Basically, the Waterfall development methodology.
For a bridge, this approach still works very well. And this is because the construction of a bridge typically respects these characteristics:
- it has precise requirements (what should be done, for how long it should last, etc.);
- the requirements do not change during construction (it is rather difficult to imagine that the client, with work in progress, says something like: “Listen, could you get it 1 km further downstream?”);
- for future modifications or extensions;
- if there are any doubts, they are known: i.e., I don’t know how many kg/m2 that foundation can hold, so I know I have to to find out;
- building the bridge is much more expensive than designing it.
Furthermore, realizing a wrong design choice would imply going back to some phases of the construction that could be impossible to modify (what if, after starting the construction of the road, you realized that you needed an extra pillar?).
Obviously, this is not an absolute truth: even a bridge may be subject to modifications during construction, or future renovations. However, they will be expensive, and their cost will be difficult to predict at the time of construction. Sometimes, rather than renovating an old bridge to make it more modern and capable of driving more cars, it’s more convenient to rebuild it from scratch.
We can say, in short, that bridges follow a construction method that optimizes the initial realization, to the detriment of future developments. Now, this can be considered an excellent system for making hardware (and I would say that a bridge can be regarded as a nice piece of hardware), but we produce software, right?
Are we sure we can apply the same system
Well, let’s see which of the five factors mentioned above are typically respected in a software product.
1. Precise requirements.
Nothing like it. Usually, the requirements become clear as the product takes shape. And since we prefer to make our users happy rather than tell them “You signed for this 6 months ago”, the continuous feedback from users is much more important to us than the initial negotiation of the requirements. (Customer collaboration over contract negotiation – Agile Manifesto).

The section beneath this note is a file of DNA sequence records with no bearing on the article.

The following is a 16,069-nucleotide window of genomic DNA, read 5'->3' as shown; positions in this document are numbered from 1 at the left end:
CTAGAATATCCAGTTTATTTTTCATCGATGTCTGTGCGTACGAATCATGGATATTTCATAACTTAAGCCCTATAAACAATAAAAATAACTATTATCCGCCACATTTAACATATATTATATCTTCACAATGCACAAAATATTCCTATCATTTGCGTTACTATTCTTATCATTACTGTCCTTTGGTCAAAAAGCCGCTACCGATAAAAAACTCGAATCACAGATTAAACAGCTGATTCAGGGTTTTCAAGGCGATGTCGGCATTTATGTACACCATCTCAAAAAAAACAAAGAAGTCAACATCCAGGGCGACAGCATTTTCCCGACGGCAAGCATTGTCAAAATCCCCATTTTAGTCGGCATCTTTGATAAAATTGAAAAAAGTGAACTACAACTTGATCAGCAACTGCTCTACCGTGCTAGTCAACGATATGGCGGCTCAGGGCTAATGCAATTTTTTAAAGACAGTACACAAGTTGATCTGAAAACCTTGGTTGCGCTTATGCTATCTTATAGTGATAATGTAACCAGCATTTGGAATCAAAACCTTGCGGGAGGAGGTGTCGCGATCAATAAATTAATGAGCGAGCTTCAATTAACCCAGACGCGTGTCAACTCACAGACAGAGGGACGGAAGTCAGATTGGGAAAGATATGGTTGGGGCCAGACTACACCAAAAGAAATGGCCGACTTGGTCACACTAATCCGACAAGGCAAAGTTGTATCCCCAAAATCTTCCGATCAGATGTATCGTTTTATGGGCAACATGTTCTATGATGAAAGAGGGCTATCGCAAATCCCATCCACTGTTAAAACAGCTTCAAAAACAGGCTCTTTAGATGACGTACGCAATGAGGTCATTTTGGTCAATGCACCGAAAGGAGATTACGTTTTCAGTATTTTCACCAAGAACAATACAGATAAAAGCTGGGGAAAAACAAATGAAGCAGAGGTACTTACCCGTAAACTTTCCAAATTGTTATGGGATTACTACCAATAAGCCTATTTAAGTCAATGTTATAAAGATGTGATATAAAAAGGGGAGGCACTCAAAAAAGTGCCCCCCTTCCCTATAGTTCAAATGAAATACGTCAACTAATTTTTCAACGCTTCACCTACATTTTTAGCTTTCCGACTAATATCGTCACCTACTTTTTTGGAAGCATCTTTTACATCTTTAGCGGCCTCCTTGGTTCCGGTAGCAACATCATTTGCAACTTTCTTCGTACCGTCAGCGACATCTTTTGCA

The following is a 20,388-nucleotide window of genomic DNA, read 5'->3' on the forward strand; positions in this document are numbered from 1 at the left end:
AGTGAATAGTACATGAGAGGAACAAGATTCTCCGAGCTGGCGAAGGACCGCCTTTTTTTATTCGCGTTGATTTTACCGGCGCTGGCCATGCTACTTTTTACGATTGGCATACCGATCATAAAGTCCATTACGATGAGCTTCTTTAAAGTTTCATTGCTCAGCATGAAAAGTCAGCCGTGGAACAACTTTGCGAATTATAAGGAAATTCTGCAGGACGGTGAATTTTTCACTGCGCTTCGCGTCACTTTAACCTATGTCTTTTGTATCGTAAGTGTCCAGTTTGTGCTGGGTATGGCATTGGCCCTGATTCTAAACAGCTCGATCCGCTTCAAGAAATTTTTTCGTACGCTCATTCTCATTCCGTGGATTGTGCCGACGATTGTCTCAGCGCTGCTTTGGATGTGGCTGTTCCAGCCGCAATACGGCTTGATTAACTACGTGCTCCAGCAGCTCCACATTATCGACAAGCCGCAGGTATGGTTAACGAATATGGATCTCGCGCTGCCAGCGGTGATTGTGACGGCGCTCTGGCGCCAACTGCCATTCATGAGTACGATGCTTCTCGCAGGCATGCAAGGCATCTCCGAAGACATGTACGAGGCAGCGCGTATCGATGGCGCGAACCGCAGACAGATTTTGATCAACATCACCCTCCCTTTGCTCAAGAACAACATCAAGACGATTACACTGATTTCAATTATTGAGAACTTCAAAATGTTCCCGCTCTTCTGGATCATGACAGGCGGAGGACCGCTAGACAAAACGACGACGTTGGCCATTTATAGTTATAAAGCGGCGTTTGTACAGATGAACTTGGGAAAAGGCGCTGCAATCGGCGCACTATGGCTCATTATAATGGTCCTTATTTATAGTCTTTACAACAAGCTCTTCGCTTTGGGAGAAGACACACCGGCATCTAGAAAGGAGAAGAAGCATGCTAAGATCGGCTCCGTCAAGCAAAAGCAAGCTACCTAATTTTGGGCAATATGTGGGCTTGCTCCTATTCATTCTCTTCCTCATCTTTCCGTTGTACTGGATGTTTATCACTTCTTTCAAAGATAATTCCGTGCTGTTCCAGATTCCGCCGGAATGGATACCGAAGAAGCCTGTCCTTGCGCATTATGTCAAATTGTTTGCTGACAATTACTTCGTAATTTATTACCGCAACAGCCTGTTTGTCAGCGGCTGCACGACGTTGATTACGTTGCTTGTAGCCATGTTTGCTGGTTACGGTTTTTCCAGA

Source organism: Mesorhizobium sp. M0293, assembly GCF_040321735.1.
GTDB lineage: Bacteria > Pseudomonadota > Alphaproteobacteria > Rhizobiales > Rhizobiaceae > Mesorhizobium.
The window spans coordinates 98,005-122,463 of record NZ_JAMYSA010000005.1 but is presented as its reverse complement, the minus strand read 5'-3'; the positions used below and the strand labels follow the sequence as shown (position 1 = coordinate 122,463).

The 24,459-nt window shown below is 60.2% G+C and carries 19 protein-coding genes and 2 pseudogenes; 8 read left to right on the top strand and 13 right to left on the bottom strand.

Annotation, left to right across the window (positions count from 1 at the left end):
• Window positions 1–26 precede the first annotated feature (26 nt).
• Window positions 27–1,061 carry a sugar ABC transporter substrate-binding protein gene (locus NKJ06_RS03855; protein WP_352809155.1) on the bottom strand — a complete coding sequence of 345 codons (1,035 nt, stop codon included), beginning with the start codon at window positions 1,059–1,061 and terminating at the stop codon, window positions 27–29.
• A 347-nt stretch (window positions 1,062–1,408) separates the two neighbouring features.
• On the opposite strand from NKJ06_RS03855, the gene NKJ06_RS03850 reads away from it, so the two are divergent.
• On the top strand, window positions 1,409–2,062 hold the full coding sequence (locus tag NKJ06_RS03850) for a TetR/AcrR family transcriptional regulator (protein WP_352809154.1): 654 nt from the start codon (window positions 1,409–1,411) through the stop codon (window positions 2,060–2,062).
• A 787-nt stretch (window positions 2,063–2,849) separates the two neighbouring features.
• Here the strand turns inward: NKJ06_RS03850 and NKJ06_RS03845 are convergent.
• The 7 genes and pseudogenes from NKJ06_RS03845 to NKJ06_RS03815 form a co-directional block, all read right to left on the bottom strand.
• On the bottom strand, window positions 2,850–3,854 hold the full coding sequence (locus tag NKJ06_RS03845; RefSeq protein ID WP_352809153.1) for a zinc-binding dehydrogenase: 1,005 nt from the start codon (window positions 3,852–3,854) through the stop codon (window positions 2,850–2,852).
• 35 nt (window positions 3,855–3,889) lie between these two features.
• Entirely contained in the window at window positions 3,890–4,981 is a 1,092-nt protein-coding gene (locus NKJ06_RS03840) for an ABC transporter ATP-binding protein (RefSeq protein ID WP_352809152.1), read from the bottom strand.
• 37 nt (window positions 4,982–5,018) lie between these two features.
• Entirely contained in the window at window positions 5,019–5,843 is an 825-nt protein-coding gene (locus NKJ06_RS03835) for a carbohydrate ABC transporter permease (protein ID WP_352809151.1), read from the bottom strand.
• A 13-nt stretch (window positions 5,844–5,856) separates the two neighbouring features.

2. Stable requirements.
No: it happens all the time that some requirements change during the development, new ones come out or that which at first seemed indispensable end up being excluded. The market changes quickly, the needs change quickly, so the software must change accordingly (Responding to change over following a plan – Agile Manifesto).
3. Changes in progress.
Modifications and extensions are a daily occurrence when working on a software (think of all the news included in each release of our products ).
We are aware from the beginning of not knowing some aspects. But we discover other flaws the moment we encounter them. A bit like saying: if you know you don’t know, feel lucky…the problem is when you don’t know you don’t know (little spoiler, we’ll see shortly that it’s better not to try to solve even the doubts we have in advance!).
5. High modification cost.
This is the only point that could be common with the bridge, and it’s the one from which we want to stay further away. If we happen to have a software that should be redone rather than extended, it would mean that the software became unmantainable, and we should understand what went wrong to avoid this situation in the future.
So, apparently, the upfront design, which is well suited for building bridges, doesn’t work very well with software products.
Designing the entire product before starting its development, in fact, has a number of easily identifiable disadvantages. Creating an hyper-extensible and super-abstract product is an expensive exercise that risks creating unnecessarily complex abstractions (KISS); the extensibility on which the investment was made could prove to be useless or excessive if we found out that a lower or much simpler level of abstraction was sufficient (YAGNI); and, in any case, it is complicated to predict what the requirements will be and to understand whether extensions will be needed and at what stage of development. Even if you try to do it, it’s very easy to go wrong, ending up wasting a great deal of time and money.
The solution is there: let the design emerge.
Let’s see how.